~ she wore nine-yard saree everyday of her life from the time she was 18 all the way up until 81. (she was forced to switch to the sari for practical reasons — and she hated it)
~ she had all the phonenumbers we ever needed. if she met you, she would make you write down your ph. number in her tiny palm-sized notebook, in your hand. you could have a page to yourself. she would recognise your name by your handwriting, later.
~ she ironed her saris by sitting on them, or putting them under her bed
she was diabetic, hypertensive, had three heart- attacks, and took insulin shots everyday (15ml). and still helped herself to the sugar bowl
~ she travelled to the United States, 20 years ago. Alone. On the flight. Knowing only Tamil. Took everything in her stride. and went on a tour of Singapore, during the stopover as well:-).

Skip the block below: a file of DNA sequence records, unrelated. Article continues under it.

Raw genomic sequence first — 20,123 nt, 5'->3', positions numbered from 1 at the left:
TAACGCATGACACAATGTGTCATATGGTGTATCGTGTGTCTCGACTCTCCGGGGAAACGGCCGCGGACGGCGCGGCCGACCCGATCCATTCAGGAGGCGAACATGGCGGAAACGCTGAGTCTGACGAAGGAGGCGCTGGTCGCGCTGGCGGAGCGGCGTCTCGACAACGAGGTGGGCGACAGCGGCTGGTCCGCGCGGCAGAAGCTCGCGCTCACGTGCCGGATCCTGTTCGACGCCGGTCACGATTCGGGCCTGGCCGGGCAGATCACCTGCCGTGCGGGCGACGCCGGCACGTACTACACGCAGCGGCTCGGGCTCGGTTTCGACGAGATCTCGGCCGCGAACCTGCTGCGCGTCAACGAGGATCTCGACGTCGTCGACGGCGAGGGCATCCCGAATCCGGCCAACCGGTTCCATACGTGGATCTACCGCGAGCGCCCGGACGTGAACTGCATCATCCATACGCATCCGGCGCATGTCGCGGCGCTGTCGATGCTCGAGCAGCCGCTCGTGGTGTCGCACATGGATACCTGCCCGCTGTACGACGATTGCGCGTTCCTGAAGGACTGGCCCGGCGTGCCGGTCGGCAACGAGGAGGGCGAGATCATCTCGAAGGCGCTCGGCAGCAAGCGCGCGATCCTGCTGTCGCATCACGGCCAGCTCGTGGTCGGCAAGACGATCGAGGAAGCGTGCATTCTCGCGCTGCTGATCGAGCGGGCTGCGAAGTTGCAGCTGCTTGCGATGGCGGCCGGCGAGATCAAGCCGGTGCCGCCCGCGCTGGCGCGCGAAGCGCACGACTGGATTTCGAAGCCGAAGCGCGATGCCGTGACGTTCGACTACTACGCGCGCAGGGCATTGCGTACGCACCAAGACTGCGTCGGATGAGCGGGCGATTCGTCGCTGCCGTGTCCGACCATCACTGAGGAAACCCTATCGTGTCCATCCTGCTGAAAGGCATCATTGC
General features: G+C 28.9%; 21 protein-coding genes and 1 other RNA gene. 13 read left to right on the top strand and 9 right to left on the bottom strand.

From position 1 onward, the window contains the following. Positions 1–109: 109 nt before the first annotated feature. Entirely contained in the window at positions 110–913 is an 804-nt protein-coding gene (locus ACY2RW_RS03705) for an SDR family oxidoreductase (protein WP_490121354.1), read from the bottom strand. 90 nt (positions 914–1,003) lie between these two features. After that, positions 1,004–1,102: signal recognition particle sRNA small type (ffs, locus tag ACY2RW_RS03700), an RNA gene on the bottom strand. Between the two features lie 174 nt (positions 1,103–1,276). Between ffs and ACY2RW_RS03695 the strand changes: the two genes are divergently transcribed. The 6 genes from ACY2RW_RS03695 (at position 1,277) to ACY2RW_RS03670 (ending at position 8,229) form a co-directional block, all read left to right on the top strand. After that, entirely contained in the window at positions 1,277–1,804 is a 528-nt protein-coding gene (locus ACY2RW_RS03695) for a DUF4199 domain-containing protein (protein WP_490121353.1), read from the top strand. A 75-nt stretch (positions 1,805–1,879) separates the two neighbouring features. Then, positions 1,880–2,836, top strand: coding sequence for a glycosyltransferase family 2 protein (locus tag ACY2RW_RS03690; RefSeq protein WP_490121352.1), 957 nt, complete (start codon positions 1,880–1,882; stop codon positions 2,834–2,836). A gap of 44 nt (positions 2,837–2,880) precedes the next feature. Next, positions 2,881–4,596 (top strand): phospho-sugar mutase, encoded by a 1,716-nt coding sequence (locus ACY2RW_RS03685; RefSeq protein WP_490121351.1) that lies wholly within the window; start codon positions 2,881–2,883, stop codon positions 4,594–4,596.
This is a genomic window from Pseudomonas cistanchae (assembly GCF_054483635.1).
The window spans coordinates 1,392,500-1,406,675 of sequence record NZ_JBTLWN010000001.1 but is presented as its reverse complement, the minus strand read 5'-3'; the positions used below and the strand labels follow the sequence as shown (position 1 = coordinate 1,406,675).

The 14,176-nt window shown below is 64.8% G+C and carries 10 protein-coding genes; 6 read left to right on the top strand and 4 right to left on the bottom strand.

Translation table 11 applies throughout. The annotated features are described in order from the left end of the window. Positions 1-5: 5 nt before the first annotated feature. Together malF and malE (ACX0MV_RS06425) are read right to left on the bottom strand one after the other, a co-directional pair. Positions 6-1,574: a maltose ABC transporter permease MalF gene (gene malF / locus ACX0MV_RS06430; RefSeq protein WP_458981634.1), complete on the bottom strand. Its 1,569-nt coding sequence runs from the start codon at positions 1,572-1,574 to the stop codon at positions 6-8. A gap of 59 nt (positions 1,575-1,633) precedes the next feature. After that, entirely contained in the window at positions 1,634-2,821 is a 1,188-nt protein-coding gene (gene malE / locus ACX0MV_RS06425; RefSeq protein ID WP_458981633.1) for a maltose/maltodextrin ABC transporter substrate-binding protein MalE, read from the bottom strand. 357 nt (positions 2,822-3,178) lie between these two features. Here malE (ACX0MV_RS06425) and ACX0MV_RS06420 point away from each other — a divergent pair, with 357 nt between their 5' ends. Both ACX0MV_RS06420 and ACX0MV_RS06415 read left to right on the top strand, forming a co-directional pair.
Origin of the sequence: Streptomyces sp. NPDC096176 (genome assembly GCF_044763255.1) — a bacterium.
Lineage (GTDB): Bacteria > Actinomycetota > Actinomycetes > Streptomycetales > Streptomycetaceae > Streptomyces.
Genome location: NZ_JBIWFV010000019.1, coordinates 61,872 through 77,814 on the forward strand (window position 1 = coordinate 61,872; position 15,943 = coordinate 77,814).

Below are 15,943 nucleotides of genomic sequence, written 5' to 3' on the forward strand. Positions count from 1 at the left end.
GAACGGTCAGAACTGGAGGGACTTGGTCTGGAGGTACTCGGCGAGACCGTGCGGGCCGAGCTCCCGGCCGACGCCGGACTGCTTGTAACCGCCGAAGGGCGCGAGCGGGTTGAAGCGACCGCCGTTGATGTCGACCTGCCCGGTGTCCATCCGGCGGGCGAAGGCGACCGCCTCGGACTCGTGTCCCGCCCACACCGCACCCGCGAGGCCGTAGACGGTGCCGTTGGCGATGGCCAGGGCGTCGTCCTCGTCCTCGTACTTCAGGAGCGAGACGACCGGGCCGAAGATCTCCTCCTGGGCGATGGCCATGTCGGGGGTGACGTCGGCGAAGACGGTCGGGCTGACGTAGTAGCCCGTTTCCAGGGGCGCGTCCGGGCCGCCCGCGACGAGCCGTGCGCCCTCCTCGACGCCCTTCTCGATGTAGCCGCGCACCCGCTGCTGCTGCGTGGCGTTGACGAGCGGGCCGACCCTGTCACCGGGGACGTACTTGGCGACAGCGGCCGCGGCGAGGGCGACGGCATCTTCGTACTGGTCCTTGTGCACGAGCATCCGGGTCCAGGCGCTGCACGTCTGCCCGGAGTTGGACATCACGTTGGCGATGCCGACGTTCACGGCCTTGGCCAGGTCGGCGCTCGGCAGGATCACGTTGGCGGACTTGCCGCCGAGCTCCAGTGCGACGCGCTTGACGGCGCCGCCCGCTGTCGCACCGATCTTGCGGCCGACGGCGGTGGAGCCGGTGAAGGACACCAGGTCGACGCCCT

~ She taught one of her grand-daughters to make microwave idlis 15 years ago, only one day after encountering the microwave. she could have patented her idea
~ she called my firstborn “pattanna”. I thought she would call baby param something else: but he too was “pattanna”. viz. all cherished kids = one blanket nickname.
~ she had a mental database of people whose status updates she’d want to be in the know about… and so she often clicked on refresh, whenever she found a source.
~ whenever she cried, she ran to the bathroom and drowned her sobs by turning on the taps on high.
~ she said she would eat any food: “so long as it didnt have eyes, hands or feet”
~ i taught her the English alphabet (small letters) when I was 12. She told my dad that she felt like she was going to be able to read the newspaper, real soon.
~ “He took all my teeth. Why do we have to pay him?” she asked my dad, after her visit to the dentist.
~ she would never mention the “good old days”. She only looked ahead.